More information on July’s monthly performance update can be found here. For further explanation of this commentary or with any other questions or comments, please contact our investor marketing team at investorteam@prosper.com or 1-877-611-8797.

Joseph L. Toms
Chief Investment Officer


*Platform Monthly Return on Principal for All Vintages (Seasoned & Unseasoned) is the dollar-weighted average return of all the discrete loan vintage returns for a given calendar month based on outstanding principal at the beginning of the month. For a loan vintage to be considered in the calendar return, it must fall between July 2009 and the month prior to the reporting month (e.g. the December 2010 calendar return would be the average return of loan vintages from July 2009 through November 2010). The periodic return for calendar month and respective loan vintages is calculated by taking the net payments received on borrower loans (which are net of principal repayment, credit losses, and servicing costs for such loans) as a percentage of the principal outstanding at the beginning of the period.

**To calculate the Return on Principal by monthly loan vintage, all payments received on borrower loans (which are net of principal repayment, credit losses, and servicing costs for such loans) originated during the month are aggregated and then divided by the average amount of aggregate outstanding principal. To annualize this return, it is divided by the dollar-weighted average age of the loans in months and then multiplied by 12. To be included in the Seasoned Returns calculations, Notes must be associated with a borrower loan originated at least 10 months prior; this calculation uses loans originated through August 31, 2011. Our research shows that loan portfolios that have reached 10 months of age more accurately reflect the likely long-term performance as the loans have had sufficient time to experience the impact of potential defaults. Seasoned Return is not necessarily indicative of future performance of any Notes.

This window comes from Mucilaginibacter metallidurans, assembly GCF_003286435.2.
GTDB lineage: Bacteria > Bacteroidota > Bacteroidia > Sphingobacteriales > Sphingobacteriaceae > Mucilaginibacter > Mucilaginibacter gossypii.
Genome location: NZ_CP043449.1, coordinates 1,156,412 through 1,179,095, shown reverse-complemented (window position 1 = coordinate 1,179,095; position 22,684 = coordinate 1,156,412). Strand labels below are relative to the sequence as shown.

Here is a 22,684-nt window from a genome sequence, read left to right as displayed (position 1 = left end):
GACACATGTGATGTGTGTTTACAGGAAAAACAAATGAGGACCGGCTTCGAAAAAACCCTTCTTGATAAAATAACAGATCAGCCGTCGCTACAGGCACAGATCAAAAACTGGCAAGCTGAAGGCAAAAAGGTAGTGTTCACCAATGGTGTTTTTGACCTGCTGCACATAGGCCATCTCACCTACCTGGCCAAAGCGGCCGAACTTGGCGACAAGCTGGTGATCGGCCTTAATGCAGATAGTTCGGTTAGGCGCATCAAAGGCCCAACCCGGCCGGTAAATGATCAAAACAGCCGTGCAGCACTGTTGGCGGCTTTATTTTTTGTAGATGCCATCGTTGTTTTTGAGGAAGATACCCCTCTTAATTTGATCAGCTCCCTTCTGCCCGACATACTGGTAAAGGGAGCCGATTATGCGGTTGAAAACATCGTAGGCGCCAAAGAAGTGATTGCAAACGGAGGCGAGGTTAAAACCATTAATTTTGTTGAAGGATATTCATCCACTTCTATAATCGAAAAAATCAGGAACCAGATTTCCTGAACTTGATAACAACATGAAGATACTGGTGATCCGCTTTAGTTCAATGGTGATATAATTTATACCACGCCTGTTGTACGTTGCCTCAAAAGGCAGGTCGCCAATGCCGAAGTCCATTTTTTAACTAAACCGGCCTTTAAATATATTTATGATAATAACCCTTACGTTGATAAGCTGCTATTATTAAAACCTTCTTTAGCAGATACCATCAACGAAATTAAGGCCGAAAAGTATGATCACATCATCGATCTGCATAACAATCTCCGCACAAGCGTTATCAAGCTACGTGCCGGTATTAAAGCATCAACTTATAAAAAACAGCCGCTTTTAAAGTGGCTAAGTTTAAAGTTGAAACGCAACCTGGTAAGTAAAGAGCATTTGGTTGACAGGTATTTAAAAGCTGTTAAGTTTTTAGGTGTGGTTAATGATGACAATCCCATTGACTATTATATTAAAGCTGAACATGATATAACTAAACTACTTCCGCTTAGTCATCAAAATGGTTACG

IMPORTANT DISCLOSURES:


Notes offered by Prospectus.

This presentation includes forward-looking statements. Forward-looking statements inherently involve many risks and uncertainties that could cause actual results to differ materially from those projected in these statements. Where, in any forward-looking statement, we express an expectation or belief as to future results or events, such expectation or belief is based on the current plans and expectations of our management and is expressed in good faith and believed to have a reasonable basis, but there can be no assurance that the expectation or belief will result or be achieved or accomplished. You should carefully read the factors described in the “Risk Factors” section of the Prospectus for a description of certain risks that could, among other things, cause our actual results to differ from these forward-looking statements.

All forward-looking statements speak only as of the date of this presentation and are expressly qualified in their entirety by the cautionary statements above and in the Prospectus. We undertake no obligation to update or revise forward-looking statements that may be made in this presentation to reflect events or circumstances that arise after the date made or to reflect the occurrence of unanticipated events.